pretty street furniture

and a view of the harbour which is at the far side of the town.  Another wonder of Victorian it is used by leisure craft and sailing boats.

a view of the harbour

Along the top of sea wall, where the railway line from Wiseman's Bridge once reached its destination, crowds promenade back a fore.  Families sit on cast iron benches and eat fish and chips 

Families sit on cast iron benches

and old people sit and watch the goings on below. 

I felt I should not intrude on the quiet solitude of this couple who were were looking out to sea.  They were elegantly dressed for a day out.  I thought their quiet solitude seemed to contain memories of the distant culture that was eloquently captured by Dylan Thomas in his radio poem Under Milk Wood.

quiet solitude

Having made my drawing I slipped away to leave them with their beauty and their memories.  

Nearby was another imposing Welsh character. Jenette, who was from the valleys, was with a noisy party from the Welsh Valleys who were giving water to five enormous dogs.  They were laughing loudly and enjoying themselves wonderfully.  Jenette was the loudest, bossiest and friendliest of them all.  I showed her my picture of her, and we laughed loudly.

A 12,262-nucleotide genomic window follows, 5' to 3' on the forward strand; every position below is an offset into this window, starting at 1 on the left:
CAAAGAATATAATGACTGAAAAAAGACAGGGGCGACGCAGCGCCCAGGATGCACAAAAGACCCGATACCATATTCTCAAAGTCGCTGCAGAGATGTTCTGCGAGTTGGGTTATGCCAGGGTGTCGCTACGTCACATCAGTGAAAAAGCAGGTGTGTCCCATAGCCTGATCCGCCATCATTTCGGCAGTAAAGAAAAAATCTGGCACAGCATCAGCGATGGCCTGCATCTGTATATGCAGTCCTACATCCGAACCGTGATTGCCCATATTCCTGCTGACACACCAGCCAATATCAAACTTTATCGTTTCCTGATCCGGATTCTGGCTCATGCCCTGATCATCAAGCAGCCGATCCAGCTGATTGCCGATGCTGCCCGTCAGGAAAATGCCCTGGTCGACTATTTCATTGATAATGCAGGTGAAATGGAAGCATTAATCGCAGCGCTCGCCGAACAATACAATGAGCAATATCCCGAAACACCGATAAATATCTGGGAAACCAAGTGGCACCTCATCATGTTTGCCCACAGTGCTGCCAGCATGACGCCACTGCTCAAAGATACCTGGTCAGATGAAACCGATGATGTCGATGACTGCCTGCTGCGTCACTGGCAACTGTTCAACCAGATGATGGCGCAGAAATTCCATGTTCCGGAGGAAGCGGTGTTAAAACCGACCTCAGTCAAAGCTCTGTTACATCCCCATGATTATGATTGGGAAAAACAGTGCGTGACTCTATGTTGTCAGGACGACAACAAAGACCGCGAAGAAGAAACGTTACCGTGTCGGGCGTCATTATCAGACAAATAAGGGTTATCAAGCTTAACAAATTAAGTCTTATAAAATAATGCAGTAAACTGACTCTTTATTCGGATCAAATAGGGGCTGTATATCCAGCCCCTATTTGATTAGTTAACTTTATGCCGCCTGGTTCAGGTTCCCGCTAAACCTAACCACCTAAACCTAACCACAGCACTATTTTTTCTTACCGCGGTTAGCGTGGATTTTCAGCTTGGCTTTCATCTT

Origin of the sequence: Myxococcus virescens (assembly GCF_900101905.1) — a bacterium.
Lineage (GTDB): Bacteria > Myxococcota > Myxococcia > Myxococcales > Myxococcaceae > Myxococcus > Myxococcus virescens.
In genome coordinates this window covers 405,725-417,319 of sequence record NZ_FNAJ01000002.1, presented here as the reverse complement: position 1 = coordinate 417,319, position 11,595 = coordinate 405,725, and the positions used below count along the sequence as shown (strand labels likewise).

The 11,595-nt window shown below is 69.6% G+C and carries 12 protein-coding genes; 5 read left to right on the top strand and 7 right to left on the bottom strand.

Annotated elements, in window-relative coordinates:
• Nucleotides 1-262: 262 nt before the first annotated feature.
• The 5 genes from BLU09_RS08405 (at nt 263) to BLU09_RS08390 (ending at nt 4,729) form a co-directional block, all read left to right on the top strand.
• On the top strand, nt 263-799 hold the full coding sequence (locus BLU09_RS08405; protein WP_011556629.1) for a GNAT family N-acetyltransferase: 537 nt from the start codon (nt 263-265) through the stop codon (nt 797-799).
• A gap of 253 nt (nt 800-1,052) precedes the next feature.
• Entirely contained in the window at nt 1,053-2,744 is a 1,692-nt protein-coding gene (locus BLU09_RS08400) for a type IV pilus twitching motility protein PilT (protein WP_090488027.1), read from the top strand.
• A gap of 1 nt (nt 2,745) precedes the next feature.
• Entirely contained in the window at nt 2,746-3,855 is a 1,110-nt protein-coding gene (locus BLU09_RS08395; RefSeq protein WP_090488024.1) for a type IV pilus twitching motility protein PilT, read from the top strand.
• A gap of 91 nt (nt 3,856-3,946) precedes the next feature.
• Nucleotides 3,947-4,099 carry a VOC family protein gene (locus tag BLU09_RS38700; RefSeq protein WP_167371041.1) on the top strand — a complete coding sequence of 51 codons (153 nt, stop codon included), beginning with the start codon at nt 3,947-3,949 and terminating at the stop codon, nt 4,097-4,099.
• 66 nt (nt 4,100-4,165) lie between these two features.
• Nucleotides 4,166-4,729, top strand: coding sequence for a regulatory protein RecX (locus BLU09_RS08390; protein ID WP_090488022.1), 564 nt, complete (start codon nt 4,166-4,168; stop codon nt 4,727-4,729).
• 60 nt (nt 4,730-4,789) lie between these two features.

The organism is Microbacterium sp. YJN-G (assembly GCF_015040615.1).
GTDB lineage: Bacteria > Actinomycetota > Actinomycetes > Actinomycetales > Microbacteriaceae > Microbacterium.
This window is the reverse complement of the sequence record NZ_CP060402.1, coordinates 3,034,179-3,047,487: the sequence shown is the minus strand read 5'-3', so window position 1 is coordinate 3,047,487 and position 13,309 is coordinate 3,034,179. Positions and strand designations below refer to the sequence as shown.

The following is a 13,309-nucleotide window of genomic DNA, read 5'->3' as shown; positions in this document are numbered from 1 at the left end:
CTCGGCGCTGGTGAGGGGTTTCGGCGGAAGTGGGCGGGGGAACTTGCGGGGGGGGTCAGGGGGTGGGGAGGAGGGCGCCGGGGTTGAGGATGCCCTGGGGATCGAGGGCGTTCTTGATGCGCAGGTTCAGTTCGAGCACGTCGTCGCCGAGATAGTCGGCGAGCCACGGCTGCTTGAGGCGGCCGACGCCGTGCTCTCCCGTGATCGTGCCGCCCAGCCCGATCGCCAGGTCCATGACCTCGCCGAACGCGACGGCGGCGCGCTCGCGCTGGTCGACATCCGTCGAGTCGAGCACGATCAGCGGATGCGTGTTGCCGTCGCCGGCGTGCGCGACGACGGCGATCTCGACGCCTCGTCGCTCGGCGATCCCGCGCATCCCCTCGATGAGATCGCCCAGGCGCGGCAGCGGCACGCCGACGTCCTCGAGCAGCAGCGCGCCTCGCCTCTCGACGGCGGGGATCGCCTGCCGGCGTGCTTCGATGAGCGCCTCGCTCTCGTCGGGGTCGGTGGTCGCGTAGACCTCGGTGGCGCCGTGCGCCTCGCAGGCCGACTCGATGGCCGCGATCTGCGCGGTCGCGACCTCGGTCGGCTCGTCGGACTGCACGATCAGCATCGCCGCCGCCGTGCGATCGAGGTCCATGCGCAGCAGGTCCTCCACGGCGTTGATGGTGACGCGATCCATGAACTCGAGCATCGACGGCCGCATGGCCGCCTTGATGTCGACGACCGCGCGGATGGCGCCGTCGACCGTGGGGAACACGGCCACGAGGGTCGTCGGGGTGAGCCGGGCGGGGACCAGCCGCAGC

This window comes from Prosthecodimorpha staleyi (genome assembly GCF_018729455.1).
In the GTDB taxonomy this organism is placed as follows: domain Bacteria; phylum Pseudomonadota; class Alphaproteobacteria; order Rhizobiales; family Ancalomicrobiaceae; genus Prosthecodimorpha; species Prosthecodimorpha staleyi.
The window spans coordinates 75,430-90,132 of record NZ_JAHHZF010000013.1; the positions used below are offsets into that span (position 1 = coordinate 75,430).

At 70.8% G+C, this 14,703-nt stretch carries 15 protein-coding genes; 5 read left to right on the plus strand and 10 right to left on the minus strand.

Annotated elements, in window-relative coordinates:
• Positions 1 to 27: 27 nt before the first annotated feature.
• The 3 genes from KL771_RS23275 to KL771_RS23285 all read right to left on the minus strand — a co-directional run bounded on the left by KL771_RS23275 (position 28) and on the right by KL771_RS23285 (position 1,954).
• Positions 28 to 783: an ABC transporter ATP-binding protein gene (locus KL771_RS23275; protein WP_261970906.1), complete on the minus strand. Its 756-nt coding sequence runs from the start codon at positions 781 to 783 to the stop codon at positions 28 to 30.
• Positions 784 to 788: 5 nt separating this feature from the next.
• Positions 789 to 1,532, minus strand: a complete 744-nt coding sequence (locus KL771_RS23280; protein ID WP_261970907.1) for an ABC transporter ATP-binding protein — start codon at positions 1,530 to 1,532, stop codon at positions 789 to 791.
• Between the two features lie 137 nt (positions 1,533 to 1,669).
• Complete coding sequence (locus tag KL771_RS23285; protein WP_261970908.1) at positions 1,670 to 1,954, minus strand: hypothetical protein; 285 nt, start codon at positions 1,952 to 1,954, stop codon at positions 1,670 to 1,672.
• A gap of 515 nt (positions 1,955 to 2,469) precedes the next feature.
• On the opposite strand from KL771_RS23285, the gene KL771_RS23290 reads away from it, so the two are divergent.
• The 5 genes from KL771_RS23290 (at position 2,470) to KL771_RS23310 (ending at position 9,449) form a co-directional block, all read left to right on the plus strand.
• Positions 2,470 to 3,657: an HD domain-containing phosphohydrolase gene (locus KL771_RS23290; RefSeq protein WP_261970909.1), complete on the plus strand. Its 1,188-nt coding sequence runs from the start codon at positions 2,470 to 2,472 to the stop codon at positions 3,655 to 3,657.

Then an impetuous little girl ran to the edge of the harbour wall where she started to clamber on a railing, the sea breeze caught her cotton dress and made it billow like a sail behind her.  Her parents, worried by the danger, stepped forward and pulled her back from the edge of the sea walls.  It all happened in the space of  a few seconds, but it was beautiful to watch and draw.

an impetuous little girl

And an instant later a little boy did something similar, twisting his tiny body against a post

a little boy

By now I was sitting on one of the benches.  The old couple I had drawn so secretly earlier were passing, the lady pushing her husband who was in a wheel chair.  She stopped opposite me and said "I hear you have made a beautiful drawing of us", and so I had the opportunity to meet her and show her my drawing.  When I came to show to her husband Ieuieun she said "no, no, he can't see a thing".  For a second time this couple reminded me of Under Milk Wood  (Those who know the play will remember that a central character of the play is an old blind sea captain called Captain Cat who spends his days looking out to sea with unseeing, seeing eyes and distant memories)

After they had left, to go back to Carmarthen, I remained on the bench with gulls around me asking for food.


There were signs saying "PLEASE DO NOT FEED THE GULLS", but you will understand I had not choice, gulls are not very law abiding and I was doing it for my art.  The gull showed her appreciation of my indiscretion by widely opening her beak and cackling loudly. 

cackling loudly